In the architecture of your body, the ankles are among the most vulnerable elements. These complex hinges of bone, ligament, tendon, and muscle support your entire body weight and may absorb a force of impact equal to three to four times your weight when you run or jump. A sprained ankle is the most common of all joint injuries. It occurs when the bone is forced out of the ankle joint because of a tear of one or more of the multiple fascia and ligaments securing the bone in the joint.

Anyone is susceptible to ankle sprains—from the basketball pro to the average runner navigating an uneven surface to the woman in high heels stepping off a curb.

Ankle sprains are graded as mild (the ligament is strained or stretched), moderate (a partially torn ligament), and severe (a complete tear, meaning that the ligament can no longer control the ankle joint). If you hear a popping sound when your ankle turns, that probably means you have a severe sprain or a possible fracture.

Minor sprains, in which the ankle bone is tipped slightly out of place for an instant, often can be successfully treated at home. Moderate and especially severe sprains, however, need medical attention. Any sprain can put you at risk for another because, when the injury heals, it leaves the tendon weakened, less flexible, and more susceptible to injury.

Symptoms of Ankle Sprain

  • Pain, soreness and tenderness, from mild aching to intense pain
  • Swelling of the ankle, usually occurring very quickly after the injury
  • Inability to move the ankle or to stand and put pressure on it
  • Bruising
  • Ankle stiffness

What Causes Ankle Sprain?

The great majority (about 85 percent) of sprains are inversion sprains. This happens when the sole of the foot turns inward, injuring the ligaments on the outside of the ankle. Basketball players who land on the edges of their feet and runners who step into potholes are among those who most commonly sustain inversion sprains. Eversion sprains occur when the foot turns outward, affecting ligaments on the inner side.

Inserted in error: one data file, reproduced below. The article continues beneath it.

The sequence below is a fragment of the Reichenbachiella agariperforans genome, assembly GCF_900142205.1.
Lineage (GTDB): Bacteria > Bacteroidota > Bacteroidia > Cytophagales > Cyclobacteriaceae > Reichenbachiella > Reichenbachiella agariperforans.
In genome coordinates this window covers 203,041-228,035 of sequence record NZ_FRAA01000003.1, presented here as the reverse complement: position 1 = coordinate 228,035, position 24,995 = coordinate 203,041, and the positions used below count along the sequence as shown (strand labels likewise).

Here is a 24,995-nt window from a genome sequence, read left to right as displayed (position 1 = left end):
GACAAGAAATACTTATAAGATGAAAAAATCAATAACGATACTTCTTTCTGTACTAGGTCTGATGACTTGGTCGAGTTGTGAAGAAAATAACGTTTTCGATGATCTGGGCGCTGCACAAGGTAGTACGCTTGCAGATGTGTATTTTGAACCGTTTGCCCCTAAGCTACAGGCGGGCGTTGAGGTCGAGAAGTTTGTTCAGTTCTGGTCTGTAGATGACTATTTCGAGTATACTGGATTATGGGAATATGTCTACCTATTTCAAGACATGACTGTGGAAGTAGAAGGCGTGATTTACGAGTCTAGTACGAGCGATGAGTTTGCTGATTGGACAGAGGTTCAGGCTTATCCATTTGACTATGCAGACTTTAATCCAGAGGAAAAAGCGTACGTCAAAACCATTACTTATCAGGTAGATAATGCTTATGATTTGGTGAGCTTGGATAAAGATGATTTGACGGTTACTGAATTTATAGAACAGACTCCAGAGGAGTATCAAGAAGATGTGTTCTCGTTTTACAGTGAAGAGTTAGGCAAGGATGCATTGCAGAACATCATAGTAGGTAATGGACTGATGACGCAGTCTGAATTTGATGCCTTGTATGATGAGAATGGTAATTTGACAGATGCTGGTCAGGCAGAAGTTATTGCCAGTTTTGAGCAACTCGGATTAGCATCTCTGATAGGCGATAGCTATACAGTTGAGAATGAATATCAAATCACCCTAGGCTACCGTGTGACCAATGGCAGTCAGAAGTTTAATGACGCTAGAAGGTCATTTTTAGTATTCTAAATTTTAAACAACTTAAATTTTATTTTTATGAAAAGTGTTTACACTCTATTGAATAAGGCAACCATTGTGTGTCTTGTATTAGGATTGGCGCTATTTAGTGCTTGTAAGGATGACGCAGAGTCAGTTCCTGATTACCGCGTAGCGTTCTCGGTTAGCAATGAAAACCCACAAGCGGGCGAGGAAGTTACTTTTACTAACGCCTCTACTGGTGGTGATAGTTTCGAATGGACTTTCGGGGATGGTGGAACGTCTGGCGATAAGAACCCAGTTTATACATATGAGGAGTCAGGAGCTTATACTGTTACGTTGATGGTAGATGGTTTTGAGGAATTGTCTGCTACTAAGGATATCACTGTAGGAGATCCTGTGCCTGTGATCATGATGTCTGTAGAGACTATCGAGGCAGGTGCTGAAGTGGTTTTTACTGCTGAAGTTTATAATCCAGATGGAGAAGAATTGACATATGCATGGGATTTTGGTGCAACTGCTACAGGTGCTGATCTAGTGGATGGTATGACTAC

What If You Do Nothing?

Very minor sprains will improve on their own. However, in cases where there is swelling, discoloration, or intense pain, you should attend to the injury immediately.

Home Remedies for Ankle Sprain

If you can put weight on the ankle and if the swelling and pain are slight, you may not need medical attention right away or at all. Icing the injury as soon as you can is essential; follow up the icing with the other steps of RICE (rest, ice, compression, elevation), as explained below. Maintain the treatment for up to 72 hours, if necessary.

Most sprains, even the most severe, do heal without complications. It takes about 10 days for a mild sprain to heal, though it takes longer for the full range of motion to return.

  • Rest. Avoid any activity that causes pain. Keep weight off the ankle. Using crutches, even for mild sprains, is advisable for the first few days.
  • Ice. Apply ice to the injury as soon as you can. Ice applied for 10 to 20 minutes about every 2 hours for 24 to 48 hours will reduce pain, inflammation, and any further bleeding into the ankle joint. You may apply ice at more frequent intervals if necessary.
  • Compress. Securely wrap the ankle in an elastic bandage and keep the bandage on during your waking hours. Be careful not to apply it so tightly that it causes pain or additional swelling or compromises blood flow to the area.
  • Elevate. Whenever you are resting or sleeping, make sure your foot is elevated slightly higher than your heart. This helps draw fluids away from the injury, decreasing swelling.
  • Physical therapy as early as possible. This includes doing the prescribed exercises to promote healing and increase range of motion.
  • Try over-the-counter pain relievers. Nonsteroidal anti-inflammatory drugs (NSAIDs) such as aspirin, ibuprofen, or naproxen will help reduce pain and swelling, though they won’t accelerate healing. Acetaminophen will help with pain but not inflammation.

Can High-Tops Help?